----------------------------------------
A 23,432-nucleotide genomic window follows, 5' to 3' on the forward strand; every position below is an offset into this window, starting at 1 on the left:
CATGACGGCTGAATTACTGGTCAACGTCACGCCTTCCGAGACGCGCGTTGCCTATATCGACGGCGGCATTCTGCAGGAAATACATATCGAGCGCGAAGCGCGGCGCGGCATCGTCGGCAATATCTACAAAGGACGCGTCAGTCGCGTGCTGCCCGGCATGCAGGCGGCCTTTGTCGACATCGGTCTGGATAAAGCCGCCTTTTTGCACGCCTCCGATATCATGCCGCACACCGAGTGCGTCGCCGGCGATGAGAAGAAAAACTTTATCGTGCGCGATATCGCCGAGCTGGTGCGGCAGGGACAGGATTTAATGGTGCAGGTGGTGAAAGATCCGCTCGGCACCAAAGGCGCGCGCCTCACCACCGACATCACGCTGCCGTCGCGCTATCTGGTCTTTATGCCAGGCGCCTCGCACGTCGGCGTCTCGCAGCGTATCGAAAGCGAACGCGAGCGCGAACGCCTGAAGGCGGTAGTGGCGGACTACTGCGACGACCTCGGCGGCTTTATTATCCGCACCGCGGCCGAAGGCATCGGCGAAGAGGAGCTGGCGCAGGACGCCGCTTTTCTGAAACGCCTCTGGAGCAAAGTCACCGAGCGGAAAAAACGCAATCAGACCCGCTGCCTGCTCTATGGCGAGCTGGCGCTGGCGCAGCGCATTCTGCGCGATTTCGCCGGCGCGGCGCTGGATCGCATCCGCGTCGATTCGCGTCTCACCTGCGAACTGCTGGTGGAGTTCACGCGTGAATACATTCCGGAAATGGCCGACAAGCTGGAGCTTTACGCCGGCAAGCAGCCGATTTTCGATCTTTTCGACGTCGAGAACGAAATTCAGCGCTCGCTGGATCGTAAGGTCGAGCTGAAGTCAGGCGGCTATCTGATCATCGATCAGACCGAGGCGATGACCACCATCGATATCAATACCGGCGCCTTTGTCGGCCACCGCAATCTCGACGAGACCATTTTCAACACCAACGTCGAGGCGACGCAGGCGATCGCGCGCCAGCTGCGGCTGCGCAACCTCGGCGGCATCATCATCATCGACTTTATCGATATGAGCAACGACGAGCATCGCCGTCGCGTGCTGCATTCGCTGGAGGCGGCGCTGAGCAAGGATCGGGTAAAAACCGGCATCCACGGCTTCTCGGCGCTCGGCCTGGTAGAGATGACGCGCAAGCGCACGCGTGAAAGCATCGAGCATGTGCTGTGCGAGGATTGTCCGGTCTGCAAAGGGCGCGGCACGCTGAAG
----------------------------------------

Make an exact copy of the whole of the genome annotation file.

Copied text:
A 23,432-nucleotide genomic window follows, 5' to 3' on the forward strand; every position below is an offset into this window, starting at 1 on the left:
CATGACGGCTGAATTACTGGTCAACGTCACGCCTTCCGAGACGCGCGTTGCCTATATCGACGGCGGCATTCTGCAGGAAATACATATCGAGCGCGAAGCGCGGCGCGGCATCGTCGGCAATATCTACAAAGGACGCGTCAGTCGCGTGCTGCCCGGCATGCAGGCGGCCTTTGTCGACATCGGTCTGGATAAAGCCGCCTTTTTGCACGCCTCCGATATCATGCCGCACACCGAGTGCGTCGCCGGCGATGAGAAGAAAAACTTTATCGTGCGCGATATCGCCGAGCTGGTGCGGCAGGGACAGGATTTAATGGTGCAGGTGGTGAAAGATCCGCTCGGCACCAAAGGCGCGCGCCTCACCACCGACATCACGCTGCCGTCGCGCTATCTGGTCTTTATGCCAGGCGCCTCGCACGTCGGCGTCTCGCAGCGTATCGAAAGCGAACGCGAGCGCGAACGCCTGAAGGCGGTAGTGGCGGACTACTGCGACGACCTCGGCGGCTTTATTATCCGCACCGCGGCCGAAGGCATCGGCGAAGAGGAGCTGGCGCAGGACGCCGCTTTTCTGAAACGCCTCTGGAGCAAAGTCACCGAGCGGAAAAAACGCAATCAGACCCGCTGCCTGCTCTATGGCGAGCTGGCGCTGGCGCAGCGCATTCTGCGCGATTTCGCCGGCGCGGCGCTGGATCGCATCCGCGTCGATTCGCGTCTCACCTGCGAACTGCTGGTGGAGTTCACGCGTGAATACATTCCGGAAATGGCCGACAAGCTGGAGCTTTACGCCGGCAAGCAGCCGATTTTCGATCTTTTCGACGTCGAGAACGAAATTCAGCGCTCGCTGGATCGTAAGGTCGAGCTGAAGTCAGGCGGCTATCTGATCATCGATCAGACCGAGGCGATGACCACCATCGATATCAATACCGGCGCCTTTGTCGGCCACCGCAATCTCGACGAGACCATTTTCAACACCAACGTCGAGGCGACGCAGGCGATCGCGCGCCAGCTGCGGCTGCGCAACCTCGGCGGCATCATCATCATCGACTTTATCGATATGAGCAACGACGAGCATCGCCGTCGCGTGCTGCATTCGCTGGAGGCGGCGCTGAGCAAGGATCGGGTAAAAACCGGCATCCACGGCTTCTCGGCGCTCGGCCTGGTAGAGATGACGCGCAAGCGCACGCGTGAAAGCATCGAGCATGTGCTGTGCGAGGATTGTCCGGTCTGCAAAGGGCGCGGCACGCTGAAG